firebrandfreedom

Saturday, February 19, 2005

Why raise taxes mayor, we have red light cameras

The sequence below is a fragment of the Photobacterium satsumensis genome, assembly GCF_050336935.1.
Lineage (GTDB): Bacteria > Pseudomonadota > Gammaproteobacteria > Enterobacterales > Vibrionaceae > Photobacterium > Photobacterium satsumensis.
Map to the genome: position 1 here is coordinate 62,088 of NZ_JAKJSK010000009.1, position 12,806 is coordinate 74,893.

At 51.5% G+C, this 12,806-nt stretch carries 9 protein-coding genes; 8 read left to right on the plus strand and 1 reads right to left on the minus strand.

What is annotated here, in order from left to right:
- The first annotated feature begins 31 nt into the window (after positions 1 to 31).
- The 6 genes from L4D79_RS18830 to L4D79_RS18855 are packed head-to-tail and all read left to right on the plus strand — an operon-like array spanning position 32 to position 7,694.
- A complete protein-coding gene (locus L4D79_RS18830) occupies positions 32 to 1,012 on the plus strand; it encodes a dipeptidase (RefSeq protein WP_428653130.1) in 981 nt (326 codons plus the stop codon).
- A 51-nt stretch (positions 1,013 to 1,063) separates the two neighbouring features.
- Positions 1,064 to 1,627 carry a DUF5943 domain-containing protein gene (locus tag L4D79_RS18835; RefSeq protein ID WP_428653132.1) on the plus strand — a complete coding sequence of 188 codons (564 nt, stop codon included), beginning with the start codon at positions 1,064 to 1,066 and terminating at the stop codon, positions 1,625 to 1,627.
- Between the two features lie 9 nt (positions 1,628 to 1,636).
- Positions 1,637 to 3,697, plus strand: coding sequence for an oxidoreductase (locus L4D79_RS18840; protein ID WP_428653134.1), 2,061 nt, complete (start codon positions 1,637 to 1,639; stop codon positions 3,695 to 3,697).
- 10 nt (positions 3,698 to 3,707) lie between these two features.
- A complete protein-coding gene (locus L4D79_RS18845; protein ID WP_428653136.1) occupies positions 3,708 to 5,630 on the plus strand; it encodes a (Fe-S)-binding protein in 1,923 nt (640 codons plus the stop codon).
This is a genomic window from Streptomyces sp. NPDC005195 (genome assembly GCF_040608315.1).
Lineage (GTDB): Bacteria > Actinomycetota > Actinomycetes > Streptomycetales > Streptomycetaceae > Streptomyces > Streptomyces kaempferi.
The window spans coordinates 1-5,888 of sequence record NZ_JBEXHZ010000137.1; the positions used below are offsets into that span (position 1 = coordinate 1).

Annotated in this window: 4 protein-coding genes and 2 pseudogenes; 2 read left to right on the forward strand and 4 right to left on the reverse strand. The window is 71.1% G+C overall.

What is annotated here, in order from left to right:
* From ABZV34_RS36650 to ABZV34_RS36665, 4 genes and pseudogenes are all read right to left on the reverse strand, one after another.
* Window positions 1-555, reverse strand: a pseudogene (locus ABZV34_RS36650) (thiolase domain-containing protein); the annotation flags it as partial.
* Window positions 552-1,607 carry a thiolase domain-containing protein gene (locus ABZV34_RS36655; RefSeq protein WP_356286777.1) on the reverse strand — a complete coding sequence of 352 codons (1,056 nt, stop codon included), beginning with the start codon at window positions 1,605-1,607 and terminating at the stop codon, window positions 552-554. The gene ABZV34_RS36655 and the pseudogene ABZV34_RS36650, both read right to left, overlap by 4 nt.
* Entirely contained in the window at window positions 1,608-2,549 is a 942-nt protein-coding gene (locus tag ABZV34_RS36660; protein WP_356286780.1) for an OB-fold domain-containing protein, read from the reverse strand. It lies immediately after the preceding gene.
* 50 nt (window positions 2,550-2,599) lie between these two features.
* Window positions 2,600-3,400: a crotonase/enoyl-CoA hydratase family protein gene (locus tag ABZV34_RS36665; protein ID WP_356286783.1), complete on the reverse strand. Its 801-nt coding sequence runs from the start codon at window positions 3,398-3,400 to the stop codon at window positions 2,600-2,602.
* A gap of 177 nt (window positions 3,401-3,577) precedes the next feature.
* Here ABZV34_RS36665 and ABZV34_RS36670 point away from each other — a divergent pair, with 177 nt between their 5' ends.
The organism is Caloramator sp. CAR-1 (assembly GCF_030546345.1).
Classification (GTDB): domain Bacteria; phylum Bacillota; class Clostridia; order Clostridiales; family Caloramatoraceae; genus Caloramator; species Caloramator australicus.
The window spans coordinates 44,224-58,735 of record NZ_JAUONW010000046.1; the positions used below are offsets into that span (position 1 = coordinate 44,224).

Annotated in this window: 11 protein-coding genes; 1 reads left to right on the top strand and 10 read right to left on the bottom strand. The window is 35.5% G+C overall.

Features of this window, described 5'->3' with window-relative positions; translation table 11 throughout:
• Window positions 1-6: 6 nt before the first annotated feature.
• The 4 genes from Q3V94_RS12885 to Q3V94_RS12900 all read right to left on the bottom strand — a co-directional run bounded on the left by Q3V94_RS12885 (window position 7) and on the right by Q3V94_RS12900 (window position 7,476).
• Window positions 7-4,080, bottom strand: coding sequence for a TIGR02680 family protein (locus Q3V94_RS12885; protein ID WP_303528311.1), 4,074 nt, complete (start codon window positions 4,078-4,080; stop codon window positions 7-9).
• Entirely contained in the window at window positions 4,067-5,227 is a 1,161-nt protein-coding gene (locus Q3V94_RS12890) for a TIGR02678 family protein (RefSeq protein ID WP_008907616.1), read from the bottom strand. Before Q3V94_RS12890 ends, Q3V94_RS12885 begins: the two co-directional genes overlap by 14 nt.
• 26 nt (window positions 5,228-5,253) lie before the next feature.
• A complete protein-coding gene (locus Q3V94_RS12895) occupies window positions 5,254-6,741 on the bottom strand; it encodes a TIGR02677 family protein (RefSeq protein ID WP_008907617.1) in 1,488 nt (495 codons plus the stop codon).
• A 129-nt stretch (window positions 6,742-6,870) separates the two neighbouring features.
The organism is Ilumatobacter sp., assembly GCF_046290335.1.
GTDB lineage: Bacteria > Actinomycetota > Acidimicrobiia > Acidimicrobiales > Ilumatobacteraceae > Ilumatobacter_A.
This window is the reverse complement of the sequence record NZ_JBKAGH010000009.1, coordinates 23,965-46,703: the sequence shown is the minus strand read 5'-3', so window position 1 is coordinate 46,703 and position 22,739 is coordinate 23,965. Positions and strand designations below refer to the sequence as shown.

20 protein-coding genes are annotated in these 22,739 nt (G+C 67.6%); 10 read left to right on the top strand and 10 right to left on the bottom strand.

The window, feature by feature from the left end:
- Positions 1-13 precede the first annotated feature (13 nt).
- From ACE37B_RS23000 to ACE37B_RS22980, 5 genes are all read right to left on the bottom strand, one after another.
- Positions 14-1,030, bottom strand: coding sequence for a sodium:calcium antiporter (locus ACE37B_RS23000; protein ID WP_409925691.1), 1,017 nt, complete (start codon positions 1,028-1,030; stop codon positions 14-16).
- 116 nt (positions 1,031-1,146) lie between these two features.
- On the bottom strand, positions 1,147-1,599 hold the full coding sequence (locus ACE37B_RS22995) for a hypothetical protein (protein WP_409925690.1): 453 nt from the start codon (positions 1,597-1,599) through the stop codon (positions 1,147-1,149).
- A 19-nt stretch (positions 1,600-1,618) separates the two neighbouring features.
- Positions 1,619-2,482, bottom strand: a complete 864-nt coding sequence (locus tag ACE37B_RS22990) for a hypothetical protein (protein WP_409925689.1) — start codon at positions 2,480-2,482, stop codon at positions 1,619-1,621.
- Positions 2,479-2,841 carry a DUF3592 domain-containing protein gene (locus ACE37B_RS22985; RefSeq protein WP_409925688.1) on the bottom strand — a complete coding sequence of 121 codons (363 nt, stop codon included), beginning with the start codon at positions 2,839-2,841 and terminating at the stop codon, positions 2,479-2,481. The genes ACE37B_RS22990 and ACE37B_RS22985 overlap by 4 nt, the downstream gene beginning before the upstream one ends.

On 2/15/05 at the Texas Legislature's Committee on Urban Affairs HB 269 was debated and voted through committee. A myriad of mayors & police chiefs testified against the bill at the hearing to keep their cash cow red light cameras. HB 269 will correct a piece of legislation that was introduced without warning last session. The red light camera bill had already been voted out of the house of reprensentatives when this sneaky bit of language was added into an obscure bill. The strong push for the red light cameras last session came from the Dallas & Houston areas. Both areas of the state have already implemented the cameras and have been generating revenues based on these systems. Red light cameras, in theory, support public safety by way of reducing red light runners and making the world a better place. Isn't that idealistic? Really now, it all boils down to the one thing that we all can't get enough of, money. The real fact of the matter is that regular Joe taxpayer who has to work for a living and barely has time to pick up his kid from school runs a red light. He is now fined $180 dollars and the mayor never has to raise taxes. Who in the world has never run a red light? The fact of the matter is that if red light cameras were implemented cities would not raise taxes temporarily. By slipping another tax into society by the tricky disguise of public safety, the cities would naturally be able to do more for it's citizens, but at the cost of everyone. Isn't that a tax? Red light cameras also have been proven ineffective in actually reducing the amount of accidents and in some cases have increased accidents, contrary to waving the giant flag of public safety. I forgot to mention that auto insurance rates do not decrease when these new safety measures are implemented. It gets better. The red light cameras that were started in San Diego where soon removed because the civil contractor was abusing the system to raise revenues. Compounded with the problem of ineffectiveness, abuse of the system is definitely the icing on the cake. There is not a payoff here, inherent or otherwise, just another alternative to taxation.